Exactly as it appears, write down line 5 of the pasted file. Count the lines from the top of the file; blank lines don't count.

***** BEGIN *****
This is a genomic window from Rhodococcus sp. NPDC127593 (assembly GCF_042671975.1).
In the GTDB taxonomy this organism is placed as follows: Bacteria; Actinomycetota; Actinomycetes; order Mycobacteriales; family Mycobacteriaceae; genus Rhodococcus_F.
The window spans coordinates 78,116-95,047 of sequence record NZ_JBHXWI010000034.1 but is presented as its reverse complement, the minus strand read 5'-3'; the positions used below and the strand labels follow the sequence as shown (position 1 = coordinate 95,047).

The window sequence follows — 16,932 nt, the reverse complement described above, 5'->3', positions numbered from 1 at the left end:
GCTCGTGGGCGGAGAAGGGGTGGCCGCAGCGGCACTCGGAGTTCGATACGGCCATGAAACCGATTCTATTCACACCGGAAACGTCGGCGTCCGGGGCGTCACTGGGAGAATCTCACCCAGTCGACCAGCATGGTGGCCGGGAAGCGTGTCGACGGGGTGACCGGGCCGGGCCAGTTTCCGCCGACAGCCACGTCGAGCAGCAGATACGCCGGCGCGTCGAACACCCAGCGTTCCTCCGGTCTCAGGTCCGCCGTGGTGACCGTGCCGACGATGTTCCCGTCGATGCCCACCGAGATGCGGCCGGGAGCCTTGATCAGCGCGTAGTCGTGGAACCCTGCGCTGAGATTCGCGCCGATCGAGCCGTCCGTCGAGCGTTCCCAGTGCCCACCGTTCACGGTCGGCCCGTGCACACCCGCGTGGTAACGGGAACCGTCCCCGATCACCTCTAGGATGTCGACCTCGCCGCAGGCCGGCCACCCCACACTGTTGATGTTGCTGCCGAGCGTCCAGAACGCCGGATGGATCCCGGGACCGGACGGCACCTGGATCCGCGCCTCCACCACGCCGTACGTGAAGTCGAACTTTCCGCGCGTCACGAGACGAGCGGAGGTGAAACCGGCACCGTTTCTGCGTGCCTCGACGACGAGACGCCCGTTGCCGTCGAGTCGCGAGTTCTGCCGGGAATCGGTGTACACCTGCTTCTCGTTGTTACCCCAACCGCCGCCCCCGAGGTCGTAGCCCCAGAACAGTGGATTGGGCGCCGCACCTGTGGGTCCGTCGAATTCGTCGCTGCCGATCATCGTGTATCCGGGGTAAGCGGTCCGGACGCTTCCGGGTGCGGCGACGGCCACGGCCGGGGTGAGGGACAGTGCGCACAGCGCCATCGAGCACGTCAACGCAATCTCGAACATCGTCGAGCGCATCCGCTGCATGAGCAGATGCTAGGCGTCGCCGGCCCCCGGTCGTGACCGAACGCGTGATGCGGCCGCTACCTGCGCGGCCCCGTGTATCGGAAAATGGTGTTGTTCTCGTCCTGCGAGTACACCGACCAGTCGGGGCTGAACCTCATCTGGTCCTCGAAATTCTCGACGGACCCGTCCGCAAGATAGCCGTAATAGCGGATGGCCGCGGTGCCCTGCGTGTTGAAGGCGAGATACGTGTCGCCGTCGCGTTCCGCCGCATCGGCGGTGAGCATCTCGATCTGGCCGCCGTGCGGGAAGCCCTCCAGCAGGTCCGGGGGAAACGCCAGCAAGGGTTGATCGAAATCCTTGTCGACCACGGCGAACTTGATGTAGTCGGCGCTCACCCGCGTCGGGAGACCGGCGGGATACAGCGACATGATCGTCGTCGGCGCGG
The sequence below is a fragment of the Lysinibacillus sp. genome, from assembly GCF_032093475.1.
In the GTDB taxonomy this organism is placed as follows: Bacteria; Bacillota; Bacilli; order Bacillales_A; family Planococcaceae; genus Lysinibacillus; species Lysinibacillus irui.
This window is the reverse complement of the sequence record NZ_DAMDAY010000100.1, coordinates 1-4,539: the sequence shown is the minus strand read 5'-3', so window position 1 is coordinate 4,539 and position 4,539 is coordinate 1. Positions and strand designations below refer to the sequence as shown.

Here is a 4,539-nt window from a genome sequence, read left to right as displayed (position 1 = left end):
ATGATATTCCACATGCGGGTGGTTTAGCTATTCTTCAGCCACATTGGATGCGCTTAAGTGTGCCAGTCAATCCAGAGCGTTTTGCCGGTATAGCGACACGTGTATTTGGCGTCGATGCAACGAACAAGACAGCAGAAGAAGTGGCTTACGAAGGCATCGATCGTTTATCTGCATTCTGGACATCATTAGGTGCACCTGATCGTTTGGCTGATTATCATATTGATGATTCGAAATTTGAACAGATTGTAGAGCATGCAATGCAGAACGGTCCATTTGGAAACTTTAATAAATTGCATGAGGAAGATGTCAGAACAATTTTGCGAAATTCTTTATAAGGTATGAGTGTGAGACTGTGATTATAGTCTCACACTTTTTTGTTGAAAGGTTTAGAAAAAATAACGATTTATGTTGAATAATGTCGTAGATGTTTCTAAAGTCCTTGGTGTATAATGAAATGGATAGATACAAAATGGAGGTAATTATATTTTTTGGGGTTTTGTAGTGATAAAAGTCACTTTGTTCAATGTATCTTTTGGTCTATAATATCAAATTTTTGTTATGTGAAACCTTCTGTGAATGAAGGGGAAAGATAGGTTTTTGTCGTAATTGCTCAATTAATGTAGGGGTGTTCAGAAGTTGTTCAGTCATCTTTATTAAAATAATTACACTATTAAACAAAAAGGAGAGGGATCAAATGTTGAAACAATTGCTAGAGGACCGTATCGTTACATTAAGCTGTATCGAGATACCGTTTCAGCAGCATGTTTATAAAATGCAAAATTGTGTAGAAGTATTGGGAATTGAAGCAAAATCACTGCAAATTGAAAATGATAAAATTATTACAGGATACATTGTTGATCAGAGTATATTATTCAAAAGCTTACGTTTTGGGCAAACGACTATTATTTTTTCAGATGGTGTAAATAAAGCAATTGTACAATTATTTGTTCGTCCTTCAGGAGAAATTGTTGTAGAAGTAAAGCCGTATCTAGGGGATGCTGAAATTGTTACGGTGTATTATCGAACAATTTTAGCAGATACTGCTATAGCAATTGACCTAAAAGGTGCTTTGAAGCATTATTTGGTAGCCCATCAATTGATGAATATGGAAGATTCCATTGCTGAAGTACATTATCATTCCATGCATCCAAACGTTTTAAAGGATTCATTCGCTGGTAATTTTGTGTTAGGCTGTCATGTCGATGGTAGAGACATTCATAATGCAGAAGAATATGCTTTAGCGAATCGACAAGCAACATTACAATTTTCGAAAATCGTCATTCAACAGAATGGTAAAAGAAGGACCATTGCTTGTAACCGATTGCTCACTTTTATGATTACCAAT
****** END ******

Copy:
GCTCGTGGGCGGAGAAGGGGTGGCCGCAGCGGCACTCGGAGTTCGATACGGCCATGAAACCGATTCTATTCACACCGGAAACGTCGGCGTCCGGGGCGTCACTGGGAGAATCTCACCCAGTCGACCAGCATGGTGGCCGGGAAGCGTGTCGACGGGGTGACCGGGCCGGGCCAGTTTCCGCCGACAGCCACGTCGAGCAGCAGATACGCCGGCGCGTCGAACACCCAGCGTTCCTCCGGTCTCAGGTCCGCCGTGGTGACCGTGCCGACGATGTTCCCGTCGATGCCCACCGAGATGCGGCCGGGAGCCTTGATCAGCGCGTAGTCGTGGAACCCTGCGCTGAGATTCGCGCCGATCGAGCCGTCCGTCGAGCGTTCCCAGTGCCCACCGTTCACGGTCGGCCCGTGCACACCCGCGTGGTAACGGGAACCGTCCCCGATCACCTCTAGGATGTCGACCTCGCCGCAGGCCGGCCACCCCACACTGTTGATGTTGCTGCCGAGCGTCCAGAACGCCGGATGGATCCCGGGACCGGACGGCACCTGGATCCGCGCCTCCACCACGCCGTACGTGAAGTCGAACTTTCCGCGCGTCACGAGACGAGCGGAGGTGAAACCGGCACCGTTTCTGCGTGCCTCGACGACGAGACGCCCGTTGCCGTCGAGTCGCGAGTTCTGCCGGGAATCGGTGTACACCTGCTTCTCGTTGTTACCCCAACCGCCGCCCCCGAGGTCGTAGCCCCAGAACAGTGGATTGGGCGCCGCACCTGTGGGTCCGTCGAATTCGTCGCTGCCGATCATCGTGTATCCGGGGTAAGCGGTCCGGACGCTTCCGGGTGCGGCGACGGCCACGGCCGGGGTGAGGGACAGTGCGCACAGCGCCATCGAGCACGTCAACGCAATCTCGAACATCGTCGAGCGCATCCGCTGCATGAGCAGATGCTAGGCGTCGCCGGCCCCCGGTCGTGACCGAACGCGTGATGCGGCCGCTACCTGCGCGGCCCCGTGTATCGGAAAATGGTGTTGTTCTCGTCCTGCGAGTACACCGACCAGTCGGGGCTGAACCTCATCTGGTCCTCGAAATTCTCGACGGACCCGTCCGCAAGATAGCCGTAATAGCGGATGGCCGCGGTGCCCTGCGTGTTGAAGGCGAGATACGTGTCGCCGTCGCGTTCCGCCGCATCGGCGGTGAGCATCTCGATCTGGCCGCCGTGCGGGAAGCCCTCCAGCAGGTCCGGGGGAAACGCCAGCAAGGGTTGATCGAAATCCTTGTCGACCACGGCGAACTTGATGTAGTCGGCGCTCACCCGCGTCGGGAGACCGGCGGGATACAGCGACATGATCGTCGTCGGCGCGG